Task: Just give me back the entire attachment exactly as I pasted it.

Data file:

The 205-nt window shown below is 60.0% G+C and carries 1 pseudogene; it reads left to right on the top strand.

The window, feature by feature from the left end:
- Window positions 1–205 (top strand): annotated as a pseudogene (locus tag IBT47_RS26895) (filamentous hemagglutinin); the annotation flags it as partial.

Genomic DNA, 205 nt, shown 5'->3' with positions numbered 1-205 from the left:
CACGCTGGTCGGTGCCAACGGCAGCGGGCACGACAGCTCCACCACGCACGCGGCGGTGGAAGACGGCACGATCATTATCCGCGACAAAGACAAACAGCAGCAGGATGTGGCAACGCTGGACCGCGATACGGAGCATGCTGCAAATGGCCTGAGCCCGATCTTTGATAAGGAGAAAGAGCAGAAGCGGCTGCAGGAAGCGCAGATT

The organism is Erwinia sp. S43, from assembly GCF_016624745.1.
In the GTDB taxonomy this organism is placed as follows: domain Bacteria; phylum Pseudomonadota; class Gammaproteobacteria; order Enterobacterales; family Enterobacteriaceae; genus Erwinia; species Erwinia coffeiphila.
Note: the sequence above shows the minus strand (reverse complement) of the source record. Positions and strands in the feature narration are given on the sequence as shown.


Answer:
The 205-nt window shown below is 60.0% G+C and carries 1 pseudogene; it reads left to right on the top strand.

The window, feature by feature from the left end:
- Window positions 1–205 (top strand): annotated as a pseudogene (locus tag IBT47_RS26895) (filamentous hemagglutinin); the annotation flags it as partial.

Genomic DNA, 205 nt, shown 5'->3' with positions numbered 1-205 from the left:
CACGCTGGTCGGTGCCAACGGCAGCGGGCACGACAGCTCCACCACGCACGCGGCGGTGGAAGACGGCACGATCATTATCCGCGACAAAGACAAACAGCAGCAGGATGTGGCAACGCTGGACCGCGATACGGAGCATGCTGCAAATGGCCTGAGCCCGATCTTTGATAAGGAGAAAGAGCAGAAGCGGCTGCAGGAAGCGCAGATT

The organism is Erwinia sp. S43, from assembly GCF_016624745.1.
In the GTDB taxonomy this organism is placed as follows: domain Bacteria; phylum Pseudomonadota; class Gammaproteobacteria; order Enterobacterales; family Enterobacteriaceae; genus Erwinia; species Erwinia coffeiphila.
Note: the sequence above shows the minus strand (reverse complement) of the source record. Positions and strands in the feature narration are given on the sequence as shown.